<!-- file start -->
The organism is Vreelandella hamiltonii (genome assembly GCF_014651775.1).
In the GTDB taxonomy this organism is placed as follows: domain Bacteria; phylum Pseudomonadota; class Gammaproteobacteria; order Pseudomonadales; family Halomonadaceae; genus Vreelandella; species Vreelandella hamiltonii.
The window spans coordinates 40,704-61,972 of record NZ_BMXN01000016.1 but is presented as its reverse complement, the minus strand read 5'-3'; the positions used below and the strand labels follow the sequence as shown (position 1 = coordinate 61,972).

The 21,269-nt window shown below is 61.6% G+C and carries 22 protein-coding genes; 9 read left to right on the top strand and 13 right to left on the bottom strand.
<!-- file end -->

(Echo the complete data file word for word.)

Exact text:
The organism is Vreelandella hamiltonii (genome assembly GCF_014651775.1).
In the GTDB taxonomy this organism is placed as follows: domain Bacteria; phylum Pseudomonadota; class Gammaproteobacteria; order Pseudomonadales; family Halomonadaceae; genus Vreelandella; species Vreelandella hamiltonii.
The window spans coordinates 40,704-61,972 of record NZ_BMXN01000016.1 but is presented as its reverse complement, the minus strand read 5'-3'; the positions used below and the strand labels follow the sequence as shown (position 1 = coordinate 61,972).

The 21,269-nt window shown below is 61.6% G+C and carries 22 protein-coding genes; 9 read left to right on the top strand and 13 right to left on the bottom strand.